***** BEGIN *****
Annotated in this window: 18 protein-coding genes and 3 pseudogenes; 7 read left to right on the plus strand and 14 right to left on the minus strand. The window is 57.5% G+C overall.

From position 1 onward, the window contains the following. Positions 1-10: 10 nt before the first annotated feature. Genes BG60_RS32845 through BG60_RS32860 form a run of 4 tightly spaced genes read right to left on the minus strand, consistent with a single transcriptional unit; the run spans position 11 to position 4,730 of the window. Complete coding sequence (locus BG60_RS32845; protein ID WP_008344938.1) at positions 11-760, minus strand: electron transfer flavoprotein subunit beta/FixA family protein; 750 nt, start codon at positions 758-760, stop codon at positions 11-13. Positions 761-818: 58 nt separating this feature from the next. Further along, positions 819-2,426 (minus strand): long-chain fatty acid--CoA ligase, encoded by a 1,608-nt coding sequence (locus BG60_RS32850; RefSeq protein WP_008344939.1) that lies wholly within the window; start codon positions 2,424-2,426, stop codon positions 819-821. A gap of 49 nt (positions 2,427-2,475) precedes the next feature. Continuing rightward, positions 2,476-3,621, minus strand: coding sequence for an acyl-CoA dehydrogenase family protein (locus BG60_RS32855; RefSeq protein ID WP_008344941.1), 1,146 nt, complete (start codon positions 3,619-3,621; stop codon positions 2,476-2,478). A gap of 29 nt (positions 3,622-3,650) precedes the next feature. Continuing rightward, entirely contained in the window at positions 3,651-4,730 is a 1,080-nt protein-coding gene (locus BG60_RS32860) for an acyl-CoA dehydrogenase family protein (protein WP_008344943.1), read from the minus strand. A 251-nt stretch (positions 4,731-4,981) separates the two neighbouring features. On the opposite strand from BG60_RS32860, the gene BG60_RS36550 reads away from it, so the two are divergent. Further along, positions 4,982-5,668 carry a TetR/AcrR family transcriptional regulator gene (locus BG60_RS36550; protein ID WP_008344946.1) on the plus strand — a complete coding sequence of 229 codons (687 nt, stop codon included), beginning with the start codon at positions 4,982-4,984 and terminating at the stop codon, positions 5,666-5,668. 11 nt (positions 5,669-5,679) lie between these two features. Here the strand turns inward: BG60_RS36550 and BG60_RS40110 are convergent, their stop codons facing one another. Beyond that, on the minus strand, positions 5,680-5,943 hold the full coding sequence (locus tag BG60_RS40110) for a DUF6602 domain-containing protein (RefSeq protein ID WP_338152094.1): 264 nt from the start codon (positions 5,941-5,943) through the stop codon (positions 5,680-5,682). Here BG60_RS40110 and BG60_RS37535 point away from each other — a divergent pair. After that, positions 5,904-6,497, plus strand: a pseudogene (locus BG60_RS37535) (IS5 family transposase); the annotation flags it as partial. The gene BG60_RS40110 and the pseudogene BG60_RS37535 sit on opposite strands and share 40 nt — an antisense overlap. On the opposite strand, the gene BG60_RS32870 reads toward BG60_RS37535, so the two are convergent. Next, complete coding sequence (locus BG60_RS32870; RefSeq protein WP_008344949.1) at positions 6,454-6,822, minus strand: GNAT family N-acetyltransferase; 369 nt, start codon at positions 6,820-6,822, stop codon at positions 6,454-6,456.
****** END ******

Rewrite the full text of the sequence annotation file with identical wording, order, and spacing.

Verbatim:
Annotated in this window: 18 protein-coding genes and 3 pseudogenes; 7 read left to right on the plus strand and 14 right to left on the minus strand. The window is 57.5% G+C overall.

From position 1 onward, the window contains the following. Positions 1-10: 10 nt before the first annotated feature. Genes BG60_RS32845 through BG60_RS32860 form a run of 4 tightly spaced genes read right to left on the minus strand, consistent with a single transcriptional unit; the run spans position 11 to position 4,730 of the window. Complete coding sequence (locus BG60_RS32845; protein ID WP_008344938.1) at positions 11-760, minus strand: electron transfer flavoprotein subunit beta/FixA family protein; 750 nt, start codon at positions 758-760, stop codon at positions 11-13. Positions 761-818: 58 nt separating this feature from the next. Further along, positions 819-2,426 (minus strand): long-chain fatty acid--CoA ligase, encoded by a 1,608-nt coding sequence (locus BG60_RS32850; RefSeq protein WP_008344939.1) that lies wholly within the window; start codon positions 2,424-2,426, stop codon positions 819-821. A gap of 49 nt (positions 2,427-2,475) precedes the next feature. Continuing rightward, positions 2,476-3,621, minus strand: coding sequence for an acyl-CoA dehydrogenase family protein (locus BG60_RS32855; RefSeq protein ID WP_008344941.1), 1,146 nt, complete (start codon positions 3,619-3,621; stop codon positions 2,476-2,478). A gap of 29 nt (positions 3,622-3,650) precedes the next feature. Continuing rightward, entirely contained in the window at positions 3,651-4,730 is a 1,080-nt protein-coding gene (locus BG60_RS32860) for an acyl-CoA dehydrogenase family protein (protein WP_008344943.1), read from the minus strand. A 251-nt stretch (positions 4,731-4,981) separates the two neighbouring features. On the opposite strand from BG60_RS32860, the gene BG60_RS36550 reads away from it, so the two are divergent. Further along, positions 4,982-5,668 carry a TetR/AcrR family transcriptional regulator gene (locus BG60_RS36550; protein ID WP_008344946.1) on the plus strand — a complete coding sequence of 229 codons (687 nt, stop codon included), beginning with the start codon at positions 4,982-4,984 and terminating at the stop codon, positions 5,666-5,668. 11 nt (positions 5,669-5,679) lie between these two features. Here the strand turns inward: BG60_RS36550 and BG60_RS40110 are convergent, their stop codons facing one another. Beyond that, on the minus strand, positions 5,680-5,943 hold the full coding sequence (locus tag BG60_RS40110) for a DUF6602 domain-containing protein (RefSeq protein ID WP_338152094.1): 264 nt from the start codon (positions 5,941-5,943) through the stop codon (positions 5,680-5,682). Here BG60_RS40110 and BG60_RS37535 point away from each other — a divergent pair. After that, positions 5,904-6,497, plus strand: a pseudogene (locus BG60_RS37535) (IS5 family transposase); the annotation flags it as partial. The gene BG60_RS40110 and the pseudogene BG60_RS37535 sit on opposite strands and share 40 nt — an antisense overlap. On the opposite strand, the gene BG60_RS32870 reads toward BG60_RS37535, so the two are convergent. Next, complete coding sequence (locus BG60_RS32870; RefSeq protein WP_008344949.1) at positions 6,454-6,822, minus strand: GNAT family N-acetyltransferase; 369 nt, start codon at positions 6,820-6,822, stop codon at positions 6,454-6,456.